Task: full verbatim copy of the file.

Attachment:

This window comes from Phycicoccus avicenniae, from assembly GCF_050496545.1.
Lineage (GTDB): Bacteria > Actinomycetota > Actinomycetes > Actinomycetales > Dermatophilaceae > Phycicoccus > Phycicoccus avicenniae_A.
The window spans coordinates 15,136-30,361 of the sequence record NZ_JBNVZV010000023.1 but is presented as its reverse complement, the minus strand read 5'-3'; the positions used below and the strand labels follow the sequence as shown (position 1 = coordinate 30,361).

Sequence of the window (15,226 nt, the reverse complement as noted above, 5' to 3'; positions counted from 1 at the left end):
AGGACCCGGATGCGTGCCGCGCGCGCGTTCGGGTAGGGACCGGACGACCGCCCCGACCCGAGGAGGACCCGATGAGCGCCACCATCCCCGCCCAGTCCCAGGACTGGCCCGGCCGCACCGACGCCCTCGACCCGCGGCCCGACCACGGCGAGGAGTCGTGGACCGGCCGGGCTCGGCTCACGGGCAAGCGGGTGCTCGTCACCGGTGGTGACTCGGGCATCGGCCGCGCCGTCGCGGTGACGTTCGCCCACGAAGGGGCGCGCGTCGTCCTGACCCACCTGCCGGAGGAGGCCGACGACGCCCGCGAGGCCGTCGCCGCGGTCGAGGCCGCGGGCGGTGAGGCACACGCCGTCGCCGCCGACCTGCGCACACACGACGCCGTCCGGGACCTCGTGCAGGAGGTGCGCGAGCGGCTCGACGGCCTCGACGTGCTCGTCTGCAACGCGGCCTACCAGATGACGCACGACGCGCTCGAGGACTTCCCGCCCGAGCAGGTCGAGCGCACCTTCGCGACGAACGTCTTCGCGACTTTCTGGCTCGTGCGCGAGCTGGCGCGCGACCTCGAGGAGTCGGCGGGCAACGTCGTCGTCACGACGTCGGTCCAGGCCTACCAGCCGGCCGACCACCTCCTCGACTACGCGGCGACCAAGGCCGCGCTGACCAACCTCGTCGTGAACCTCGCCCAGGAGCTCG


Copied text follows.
This window comes from Phycicoccus avicenniae, from assembly GCF_050496545.1.
Lineage (GTDB): Bacteria > Actinomycetota > Actinomycetes > Actinomycetales > Dermatophilaceae > Phycicoccus > Phycicoccus avicenniae_A.
The window spans coordinates 15,136-30,361 of the sequence record NZ_JBNVZV010000023.1 but is presented as its reverse complement, the minus strand read 5'-3'; the positions used below and the strand labels follow the sequence as shown (position 1 = coordinate 30,361).

Sequence of the window (15,226 nt, the reverse complement as noted above, 5' to 3'; positions counted from 1 at the left end):
AGGACCCGGATGCGTGCCGCGCGCGCGTTCGGGTAGGGACCGGACGACCGCCCCGACCCGAGGAGGACCCGATGAGCGCCACCATCCCCGCCCAGTCCCAGGACTGGCCCGGCCGCACCGACGCCCTCGACCCGCGGCCCGACCACGGCGAGGAGTCGTGGACCGGCCGGGCTCGGCTCACGGGCAAGCGGGTGCTCGTCACCGGTGGTGACTCGGGCATCGGCCGCGCCGTCGCGGTGACGTTCGCCCACGAAGGGGCGCGCGTCGTCCTGACCCACCTGCCGGAGGAGGCCGACGACGCCCGCGAGGCCGTCGCCGCGGTCGAGGCCGCGGGCGGTGAGGCACACGCCGTCGCCGCCGACCTGCGCACACACGACGCCGTCCGGGACCTCGTGCAGGAGGTGCGCGAGCGGCTCGACGGCCTCGACGTGCTCGTCTGCAACGCGGCCTACCAGATGACGCACGACGCGCTCGAGGACTTCCCGCCCGAGCAGGTCGAGCGCACCTTCGCGACGAACGTCTTCGCGACTTTCTGGCTCGTGCGCGAGCTGGCGCGCGACCTCGAGGAGTCGGCGGGCAACGTCGTCGTCACGACGTCGGTCCAGGCCTACCAGCCGGCCGACCACCTCCTCGACTACGCGGCGACCAAGGCCGCGCTGACCAACCTCGTCGTGAACCTCGCCCAGGAGCTCG